Multilingualism and the Decline of French in Quebec

I have new working paper out (its now under consideration at Social Science Quarterly). Its a short article on the impact of the ecological inference fallacy in measuring the use of French in my home province of Quebec. Alongside my good friend Alex Arsenault Morin (a promising PhD student at Queen’s University), I argue that the vitality of the French language in Quebec is misestimated by different linguistic behaviors in the workplace and in the household.

The abstract is below and the article is here on SSRN:

Using census data from 2001, 2006 and 2011, we contest the view that the French language is retreating in Quebec. We argue that the apparent decline of French in Quebec is linked to a rise in multilingualism, especially of multilingualism in which French is one of the spoken languages. We find that inter-linguistic marriages, along with a rise in the proportion of individuals whose language at home is different from their language at work, distort statistics considerably. The level of usage of the French language is therefore considerably underestimated and the often discussed downward trend is absent. This yields important implications for policy analysis.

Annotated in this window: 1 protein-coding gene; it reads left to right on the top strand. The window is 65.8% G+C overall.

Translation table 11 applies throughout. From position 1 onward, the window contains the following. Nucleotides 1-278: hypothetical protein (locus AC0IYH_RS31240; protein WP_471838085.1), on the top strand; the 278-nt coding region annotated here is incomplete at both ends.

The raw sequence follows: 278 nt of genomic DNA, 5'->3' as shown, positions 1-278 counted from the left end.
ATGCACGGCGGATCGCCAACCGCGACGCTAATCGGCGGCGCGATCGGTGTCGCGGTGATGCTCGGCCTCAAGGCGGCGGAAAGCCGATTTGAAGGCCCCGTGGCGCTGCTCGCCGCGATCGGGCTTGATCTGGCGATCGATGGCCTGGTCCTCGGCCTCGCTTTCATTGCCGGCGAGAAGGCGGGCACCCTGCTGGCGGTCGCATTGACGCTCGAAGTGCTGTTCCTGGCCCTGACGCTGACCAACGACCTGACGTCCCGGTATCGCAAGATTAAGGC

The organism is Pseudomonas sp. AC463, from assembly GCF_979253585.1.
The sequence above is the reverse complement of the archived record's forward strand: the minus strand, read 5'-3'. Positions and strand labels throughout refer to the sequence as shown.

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About Vincent Geloso

Cornucopian economist, statistics freak and quantitative historian trained at the London School of Economics. I specialize in economic demography, law and economics and economic history (especially the measurement of living standards).

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